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The magnificent temple-vision, as it is usually styled, a description of which forms the closing section of this book (Ezekiel 40-48.), was the last extended" word" communicated to the prophet, and was given him in the five and twentieth year of the Captivity, i.e. about B.C. 575. Two years later he received a brief revelation concerning Egypt, which, in compiling his volume, he incorporated with the other prophecies relating to the same subject (Ezekiel 29:17-21). Of the present oracle as a whole the significance will be best understood when its several parts have been examined in detail. Meanwhile it may suffice to note that it manifestly connects itself with the promise in Ezekiel 37:27, Ezekiel 37:28, and forms an appropriate conclusion to the series of consolatory predictions which the prophet began to utter when tidings came to him that the city was smitten (Ezekiel 33:22, Ezekiel 33:28). Having set forth the moral and spiritual conditions upon which alone restoration was possible for Israel (Eze 33:24 -34.), announced the destruction of all Israel's ancient enemies, of whom Edom was the standing type (Ezekiel 35:1-15.), foretold the dawning of a better day for Israel (Ezekiel 36:1-38.), when she should be resuscitated, reunited, and re-established in her old land, with Jehovah's sanctuary in its midst (Ezekiel 37:1-28.), and predicted the utter and final overthrow of all future combinations of hostile powers against her (Ezekiel 38:1-23; Ezekiel 39:1-29.), the prophet proceeds to develop the thought to which he has already alluded, that of Israel's re-establishment in Canaan, and to sketch an outline of the reorganized community or kingdom of God as that had been shown him in vision. His material he arranges in three main divisions, speaking first of a re-erected temple (Ezekiel 40-43.), next of a reorganized worship (Ezekiel 44-46.), and lastly of a redistributed territory (Ezekiel 47:1-23; Ezekiel 48:1-35.). That Ezekiel, sorrowing over the first Israel's glories which had vanished with the fall of Jerusalem and the burning of her temple, and filled with eager anticipations of the golden era which was then beginning to loom up before him in ever fairer proportions and brighter colors—that Ezekiel himself may have inwardly believed or hoped the picture he was then placing on his canvas would be ultimately realized upon the old soil, is by no means improbable; that the Holy Spirit, the real Author of the temple-vision, was drafting for the new Israel, soon to arise from the ashes of the old, a fresh religious and political constitution, which could not be satisfied with any merely local, temporal, and material realization, such as might be given to it in Palestine on the close of the exile, but reached out to something larger, broader, and more spiritual, even to the Israel of Messianic times, i.e. to the Church of God in Christian ages;—that the Holy Spirit had some such design is at least an idea which one might be pardoned for enter-raining. (For the different views which have been held as to the proper interpretation of this vision, see note at the end of Ezekiel 48:1-35.)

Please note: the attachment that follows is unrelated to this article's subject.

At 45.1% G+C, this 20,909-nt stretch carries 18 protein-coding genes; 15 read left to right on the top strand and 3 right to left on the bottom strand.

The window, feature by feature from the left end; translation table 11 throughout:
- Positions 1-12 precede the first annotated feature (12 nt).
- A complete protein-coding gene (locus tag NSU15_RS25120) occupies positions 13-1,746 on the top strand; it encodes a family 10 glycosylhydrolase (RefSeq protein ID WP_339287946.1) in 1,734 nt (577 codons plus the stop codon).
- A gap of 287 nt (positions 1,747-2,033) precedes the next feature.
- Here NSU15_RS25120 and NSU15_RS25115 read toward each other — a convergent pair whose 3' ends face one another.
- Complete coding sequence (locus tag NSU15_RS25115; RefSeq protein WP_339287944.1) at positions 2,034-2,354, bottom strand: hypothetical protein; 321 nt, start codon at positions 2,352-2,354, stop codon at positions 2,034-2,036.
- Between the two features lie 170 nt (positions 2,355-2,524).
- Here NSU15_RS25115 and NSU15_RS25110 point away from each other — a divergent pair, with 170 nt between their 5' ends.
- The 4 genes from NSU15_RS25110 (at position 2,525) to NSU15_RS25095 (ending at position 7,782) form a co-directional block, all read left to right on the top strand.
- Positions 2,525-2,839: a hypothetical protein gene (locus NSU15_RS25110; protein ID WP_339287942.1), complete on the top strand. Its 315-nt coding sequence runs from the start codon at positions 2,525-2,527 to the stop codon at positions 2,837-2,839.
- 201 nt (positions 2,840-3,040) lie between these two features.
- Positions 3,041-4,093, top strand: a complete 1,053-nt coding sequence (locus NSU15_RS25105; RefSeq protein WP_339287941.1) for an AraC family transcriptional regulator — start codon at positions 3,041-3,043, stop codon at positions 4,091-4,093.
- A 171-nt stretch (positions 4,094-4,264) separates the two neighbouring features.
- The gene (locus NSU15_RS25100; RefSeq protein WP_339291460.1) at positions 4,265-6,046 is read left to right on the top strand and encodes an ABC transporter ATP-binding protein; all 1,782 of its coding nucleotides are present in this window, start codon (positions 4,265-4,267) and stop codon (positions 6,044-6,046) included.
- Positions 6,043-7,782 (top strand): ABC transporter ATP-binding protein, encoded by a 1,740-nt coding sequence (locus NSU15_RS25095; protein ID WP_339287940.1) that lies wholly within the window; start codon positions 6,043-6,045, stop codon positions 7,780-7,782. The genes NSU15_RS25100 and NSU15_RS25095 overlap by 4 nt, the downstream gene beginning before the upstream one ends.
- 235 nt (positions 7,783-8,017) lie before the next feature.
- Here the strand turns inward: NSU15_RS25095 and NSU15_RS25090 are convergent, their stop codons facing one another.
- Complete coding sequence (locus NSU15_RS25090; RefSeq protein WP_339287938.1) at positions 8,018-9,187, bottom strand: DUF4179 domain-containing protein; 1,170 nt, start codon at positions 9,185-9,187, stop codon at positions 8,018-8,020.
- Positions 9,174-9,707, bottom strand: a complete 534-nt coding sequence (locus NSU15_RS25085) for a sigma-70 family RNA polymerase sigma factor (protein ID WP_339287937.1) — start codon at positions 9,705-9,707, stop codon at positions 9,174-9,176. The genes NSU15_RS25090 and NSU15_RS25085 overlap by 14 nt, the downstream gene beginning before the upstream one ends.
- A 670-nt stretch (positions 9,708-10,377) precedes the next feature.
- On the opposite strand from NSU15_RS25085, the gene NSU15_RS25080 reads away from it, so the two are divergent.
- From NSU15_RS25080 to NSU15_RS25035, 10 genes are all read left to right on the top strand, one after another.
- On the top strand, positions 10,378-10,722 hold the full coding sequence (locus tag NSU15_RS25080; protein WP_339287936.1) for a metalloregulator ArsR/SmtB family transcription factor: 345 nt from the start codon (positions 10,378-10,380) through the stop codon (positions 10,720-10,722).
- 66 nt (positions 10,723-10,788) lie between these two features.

The introduction to the vision.